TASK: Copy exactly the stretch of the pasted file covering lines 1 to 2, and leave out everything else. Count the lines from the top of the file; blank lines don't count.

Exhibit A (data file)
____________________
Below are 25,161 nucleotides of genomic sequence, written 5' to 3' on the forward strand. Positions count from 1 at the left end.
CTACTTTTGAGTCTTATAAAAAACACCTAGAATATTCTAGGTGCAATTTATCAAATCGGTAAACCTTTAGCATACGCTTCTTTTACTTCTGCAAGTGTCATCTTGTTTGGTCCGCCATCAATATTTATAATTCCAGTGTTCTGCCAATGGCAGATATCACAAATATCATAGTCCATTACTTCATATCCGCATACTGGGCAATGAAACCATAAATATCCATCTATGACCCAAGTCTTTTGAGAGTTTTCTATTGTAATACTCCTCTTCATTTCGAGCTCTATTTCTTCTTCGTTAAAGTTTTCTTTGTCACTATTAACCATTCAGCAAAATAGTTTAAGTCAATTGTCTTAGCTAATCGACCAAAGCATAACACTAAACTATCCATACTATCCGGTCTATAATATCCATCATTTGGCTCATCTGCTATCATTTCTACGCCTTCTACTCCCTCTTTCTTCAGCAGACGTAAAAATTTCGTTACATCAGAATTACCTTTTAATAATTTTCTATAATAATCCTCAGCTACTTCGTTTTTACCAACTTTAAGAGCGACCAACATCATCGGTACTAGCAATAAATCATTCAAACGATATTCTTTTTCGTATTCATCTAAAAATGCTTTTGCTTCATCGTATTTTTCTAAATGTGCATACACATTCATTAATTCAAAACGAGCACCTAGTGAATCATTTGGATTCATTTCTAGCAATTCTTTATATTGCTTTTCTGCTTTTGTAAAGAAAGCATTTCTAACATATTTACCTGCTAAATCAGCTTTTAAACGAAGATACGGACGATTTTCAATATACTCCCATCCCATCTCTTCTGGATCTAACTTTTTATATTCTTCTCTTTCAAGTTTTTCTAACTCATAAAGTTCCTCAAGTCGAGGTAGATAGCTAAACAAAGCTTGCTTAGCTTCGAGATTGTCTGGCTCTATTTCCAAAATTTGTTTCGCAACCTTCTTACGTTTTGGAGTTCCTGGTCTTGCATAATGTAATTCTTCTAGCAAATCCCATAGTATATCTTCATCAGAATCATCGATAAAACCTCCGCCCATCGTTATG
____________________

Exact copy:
Below are 25,161 nucleotides of genomic sequence, written 5' to 3' on the forward strand. Positions count from 1 at the left end.
CTACTTTTGAGTCTTATAAAAAACACCTAGAATATTCTAGGTGCAATTTATCAAATCGGTAAACCTTTAGCATACGCTTCTTTTACTTCTGCAAGTGTCATCTTGTTTGGTCCGCCATCAATATTTATAATTCCAGTGTTCTGCCAATGGCAGATATCACAAATATCATAGTCCATTACTTCATATCCGCATACTGGGCAATGAAACCATAAATATCCATCTATGACCCAAGTCTTTTGAGAGTTTTCTATTGTAATACTCCTCTTCATTTCGAGCTCTATTTCTTCTTCGTTAAAGTTTTCTTTGTCACTATTAACCATTCAGCAAAATAGTTTAAGTCAATTGTCTTAGCTAATCGACCAAAGCATAACACTAAACTATCCATACTATCCGGTCTATAATATCCATCATTTGGCTCATCTGCTATCATTTCTACGCCTTCTACTCCCTCTTTCTTCAGCAGACGTAAAAATTTCGTTACATCAGAATTACCTTTTAATAATTTTCTATAATAATCCTCAGCTACTTCGTTTTTACCAACTTTAAGAGCGACCAACATCATCGGTACTAGCAATAAATCATTCAAACGATATTCTTTTTCGTATTCATCTAAAAATGCTTTTGCTTCATCGTATTTTTCTAAATGTGCATACACATTCATTAATTCAAAACGAGCACCTAGTGAATCATTTGGATTCATTTCTAGCAATTCTTTATATTGCTTTTCTGCTTTTGTAAAGAAAGCATTTCTAACATATTTACCTGCTAAATCAGCTTTTAAACGAAGATACGGACGATTTTCAATATACTCCCATCCCATCTCTTCTGGATCTAACTTTTTATATTCTTCTCTTTCAAGTTTTTCTAACTCATAAAGTTCCTCAAGTCGAGGTAGATAGCTAAACAAAGCTTGCTTAGCTTCGAGATTGTCTGGCTCTATTTCCAAAATTTGTTTCGCAACCTTCTTACGTTTTGGAGTTCCTGGTCTTGCATAATGTAATTCTTCTAGCAAATCCCATAGTATATCTTCATCAGAATCATCGATAAAACCTCCGCCCATCGTTATG